However, in an optical transmission system, as transmission speed increases, the transmission distance is severely limited because of wavelength degradation caused by group-velocity dispersion (GVD) in an optical fiber. Furthermore, when the transmitting optical power is increased to maintain the required transmit/receive level difference, the effect of self-phase modulation (SPM), a fiber nonlinear effect, increases. This increase in SPM further complicates the waveform degradation through interaction with the group-velocity dispersion (SPM-GVD effect).

As an example, consider an optical transmission system having transmission lines which use single-mode fibers (SMFs) having a zero dispersion wavelength in the 1.3 μm region. This type of SMF is the most common type of fiber currently being used in existing fiber transmission lines. In such an optical transmission system, the chromatic dispersion value at a signal light wavelength of 1.55 μm (where transmission loss of silica-based fiber is the lowest) is as large as about +18 ps/nm/km. As a result, dispersion compensation techniques are required for 10 Gb/s and higher-speed transmission systems where a relatively small amount of dispersion can be tolerated.

For example, according to an experiment with a 40 Gb/s SMF transmission over a distance of 50 km (see G. Ishikawa et al., ECOC' 96 ThC.3.3 for the transmitter/receiver configuration), the dispersion compensation tolerance when the power penalty is 1 dB or less is extremely small, i.e., 30 ps/nm. Therefore, in a 40 Gb/s SMF transmission system, highly precise dispersion compensation must be performed for each repeater section in the system.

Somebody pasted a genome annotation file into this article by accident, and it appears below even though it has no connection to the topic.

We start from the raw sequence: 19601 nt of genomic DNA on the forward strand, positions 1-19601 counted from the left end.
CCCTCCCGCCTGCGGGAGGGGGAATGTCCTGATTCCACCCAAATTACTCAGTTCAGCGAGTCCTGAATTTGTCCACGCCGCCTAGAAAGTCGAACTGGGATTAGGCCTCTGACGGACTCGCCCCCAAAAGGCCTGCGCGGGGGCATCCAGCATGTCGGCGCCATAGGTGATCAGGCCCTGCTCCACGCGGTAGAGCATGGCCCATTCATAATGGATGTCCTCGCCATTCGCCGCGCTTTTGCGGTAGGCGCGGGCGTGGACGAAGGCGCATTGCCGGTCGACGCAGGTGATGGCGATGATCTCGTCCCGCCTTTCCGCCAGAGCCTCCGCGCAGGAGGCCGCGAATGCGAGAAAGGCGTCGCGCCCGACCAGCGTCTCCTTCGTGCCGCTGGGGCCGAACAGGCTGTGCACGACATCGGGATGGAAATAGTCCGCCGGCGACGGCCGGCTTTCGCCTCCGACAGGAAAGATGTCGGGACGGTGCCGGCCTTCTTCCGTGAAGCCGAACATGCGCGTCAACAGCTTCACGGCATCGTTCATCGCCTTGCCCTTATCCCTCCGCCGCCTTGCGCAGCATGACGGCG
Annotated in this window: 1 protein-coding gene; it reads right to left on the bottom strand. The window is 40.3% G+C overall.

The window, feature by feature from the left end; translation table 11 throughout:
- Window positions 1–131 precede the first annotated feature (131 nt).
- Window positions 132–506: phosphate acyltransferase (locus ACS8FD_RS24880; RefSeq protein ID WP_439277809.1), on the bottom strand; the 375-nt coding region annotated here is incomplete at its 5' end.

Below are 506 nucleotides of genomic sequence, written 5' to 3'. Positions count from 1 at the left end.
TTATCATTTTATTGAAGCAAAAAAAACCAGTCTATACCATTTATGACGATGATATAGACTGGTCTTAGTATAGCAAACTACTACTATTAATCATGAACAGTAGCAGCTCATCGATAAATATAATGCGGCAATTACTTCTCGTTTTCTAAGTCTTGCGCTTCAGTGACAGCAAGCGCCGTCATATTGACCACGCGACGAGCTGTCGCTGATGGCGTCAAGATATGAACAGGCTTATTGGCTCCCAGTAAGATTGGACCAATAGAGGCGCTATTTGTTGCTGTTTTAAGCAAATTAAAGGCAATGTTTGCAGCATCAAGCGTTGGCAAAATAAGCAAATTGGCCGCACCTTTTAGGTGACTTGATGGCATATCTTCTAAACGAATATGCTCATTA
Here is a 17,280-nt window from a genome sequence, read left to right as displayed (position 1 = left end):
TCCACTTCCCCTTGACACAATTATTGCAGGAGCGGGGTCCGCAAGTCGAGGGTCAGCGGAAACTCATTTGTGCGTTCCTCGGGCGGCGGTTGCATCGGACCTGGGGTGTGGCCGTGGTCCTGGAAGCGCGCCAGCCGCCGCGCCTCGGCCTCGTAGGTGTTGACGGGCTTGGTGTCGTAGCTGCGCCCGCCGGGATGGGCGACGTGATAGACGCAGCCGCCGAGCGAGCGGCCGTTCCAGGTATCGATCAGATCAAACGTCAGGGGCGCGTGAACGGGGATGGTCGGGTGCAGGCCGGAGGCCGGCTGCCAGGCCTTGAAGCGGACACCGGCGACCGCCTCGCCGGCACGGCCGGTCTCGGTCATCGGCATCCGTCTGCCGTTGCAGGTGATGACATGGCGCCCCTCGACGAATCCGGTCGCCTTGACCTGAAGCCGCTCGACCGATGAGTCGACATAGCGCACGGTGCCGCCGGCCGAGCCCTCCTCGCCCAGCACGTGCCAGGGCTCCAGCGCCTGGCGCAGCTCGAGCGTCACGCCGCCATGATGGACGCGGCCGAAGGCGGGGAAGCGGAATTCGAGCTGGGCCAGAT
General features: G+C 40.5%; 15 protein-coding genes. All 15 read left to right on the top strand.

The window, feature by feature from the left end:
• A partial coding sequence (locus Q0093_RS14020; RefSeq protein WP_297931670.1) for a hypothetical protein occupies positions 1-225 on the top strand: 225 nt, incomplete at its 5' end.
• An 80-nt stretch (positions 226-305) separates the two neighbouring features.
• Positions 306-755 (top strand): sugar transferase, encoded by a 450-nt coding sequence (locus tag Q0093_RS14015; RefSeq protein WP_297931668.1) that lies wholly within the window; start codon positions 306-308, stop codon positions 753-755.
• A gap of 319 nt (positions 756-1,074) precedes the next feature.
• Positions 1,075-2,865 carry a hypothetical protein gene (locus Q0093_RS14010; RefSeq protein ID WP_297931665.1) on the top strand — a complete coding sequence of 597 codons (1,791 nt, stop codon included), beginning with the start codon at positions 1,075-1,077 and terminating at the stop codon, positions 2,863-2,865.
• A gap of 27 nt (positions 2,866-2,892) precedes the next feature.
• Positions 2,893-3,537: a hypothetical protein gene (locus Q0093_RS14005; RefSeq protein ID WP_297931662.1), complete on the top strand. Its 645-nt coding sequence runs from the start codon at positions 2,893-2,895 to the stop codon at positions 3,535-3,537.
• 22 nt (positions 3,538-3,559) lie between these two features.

Transmission lines using 1.55 μm band dispersion-shifted fibers (DSFs) have been installed in recent years for long-distance transmission at 10 Gb/s. However, because of slight variations in fiber core diameter introduced when drawing fibers in the optical fiber manufacturing process, the zero dispersion wavelength λ0 varies from one repeater section to another. Further, even within the same repeater section, λ0 varies along the length of fiber. In addition, a transmission cable is usually constructed by joining together multi-core cable segments each a few kilometers long. That is, there is no continuity in λ0 between adjacent segments, so λ0 has a random distribution profile. As a result, a variation of ±10 nm can occur within one repeater section, and the state of the variation differs from one repeater section to another. Strict dispersion compensation is therefore necessary in a 40 Gb/s long-distance DSF transmission system.

In optical transmission systems with transmission speeds up to 10 Gb/s, since the dispersion tolerance is relatively wide, system design is possible that allows the common use of a dispersion compensator having a predefined dispersion value, such as a dispersion-compensating fiber (DCF) or a fiber grating, over a transmission distance of 20 to 40 km. However, when the dispersion compensation tolerance is extremely small, as in 40 Gb/s systems, the amount of dispersion compensation must be optimized for each repeater section. The only ways to achieve such dispersion compensation, at the present time, are:

(i) To fabricate a dispersion compensator that matches the actually measured value of the chromatic dispersion of the transmission line; or

(ii) To prepare “units” of DCFs or fiber gratings whose dispersion values are different by small amounts, and change the combination of units to be inserted according to the actually measured value of the chromatic dispersion, similar to the manner in which an object is weighed on a balance.

In the case of (ii), however, if multiple units are connected, the apparatus size increases. Moreover, if the units are joined together by connectors, the total insertion loss increases. If the value of the chromatic dispersion is unknown, optimization can be achieved by inserting and removing units, but this leads to an enormous increase in man-hours and also a waste of units.

Furthermore, neither (i) nor (ii) can be applied to cases where the value of the chromatic dispersion changes over time due to transmission line (waveguide) temperature, external pressures, or vibrations.